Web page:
Between them, Europeans recognise whooping cough only as a nuisance

With less than a month to go until the end of the EU’s life-or-death campaign to prevent the spread of whooping cough, vaccinated European communities are caught in a bitter maelstrom between the “vaccination homeless” who are shunning vaccinations and “vaccine naivete” who refuse to believe the disease exists at all.

Traditionally “vaccination homeless”, as they are known, have responded to the sudden outbreak of whooping cough by seeking out sources of immunity, not just taking advantage of the immunisation vans that go door-to-door in many European countries, but also going to doctor’s surgeries, school nurses and community health centres.

This is all provided that there is someone else in the house who is being vaccinated. This applies even if there are unvaccinated adults in the household. So a group of Europeans in Amsterdam, Amsterdam and Antwerp can go to a clinic and get their three-month booster shots of both the combined measles, mumps and rubella (MMR) vaccine and the tetanus booster at the same time.

However, in the “vaccine naivety” camp, the vaccination is seen to be a pointless farce that leads to much-higher death rates because it does not work. In his book Every Living Thing, about the history of the collation of data on diseases that ultimately became measles, professor Craig Cutmore, director of the Centre for Communicable Diseases at the University of Adelaide, compares it to the “shotgun approach” in abortion.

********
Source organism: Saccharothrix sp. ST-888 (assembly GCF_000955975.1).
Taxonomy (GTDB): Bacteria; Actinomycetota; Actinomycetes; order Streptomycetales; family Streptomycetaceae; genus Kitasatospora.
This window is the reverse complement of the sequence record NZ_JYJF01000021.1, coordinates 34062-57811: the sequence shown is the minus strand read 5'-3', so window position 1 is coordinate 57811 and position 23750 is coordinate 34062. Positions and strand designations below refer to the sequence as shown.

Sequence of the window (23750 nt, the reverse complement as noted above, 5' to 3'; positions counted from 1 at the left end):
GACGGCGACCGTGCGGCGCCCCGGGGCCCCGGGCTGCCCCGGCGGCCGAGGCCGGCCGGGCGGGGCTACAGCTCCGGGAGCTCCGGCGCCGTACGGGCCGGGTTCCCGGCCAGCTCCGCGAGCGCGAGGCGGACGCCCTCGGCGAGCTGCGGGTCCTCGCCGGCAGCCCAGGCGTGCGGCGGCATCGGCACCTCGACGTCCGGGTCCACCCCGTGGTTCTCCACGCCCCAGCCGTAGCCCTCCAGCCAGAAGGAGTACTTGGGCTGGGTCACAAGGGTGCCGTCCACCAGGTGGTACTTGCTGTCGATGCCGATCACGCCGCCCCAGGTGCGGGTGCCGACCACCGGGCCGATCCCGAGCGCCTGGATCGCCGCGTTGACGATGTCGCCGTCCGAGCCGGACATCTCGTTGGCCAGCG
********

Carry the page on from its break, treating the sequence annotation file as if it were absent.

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“If you want to prevent a fatal disease, get all the young babies immunised with both the first and second doses of measles vaccine before they are five months old,” he says. “This is the most powerful and efficient control strategy for both preventing and treating measles. Instead, we muddle through.”

When the EU campaign ends next month, the number of people exposed to the disease that caused one death in England and Wales last year and 1,000 in France will be counted. The phase-out of the disease is also being followed in France and Spain, but the Netherlands and Belgium are “closing down” as they not only stop immunising those who have done so, but they also refuse to immunise people who are exposed.

In Belgium, reports from the French colony of Wallonia state there have gone from 11,463 cases in 2017 to 508 this year. One of the infants born to the Wallonia women suffering from the disease now has seizures that can last hours, French maternity units report.

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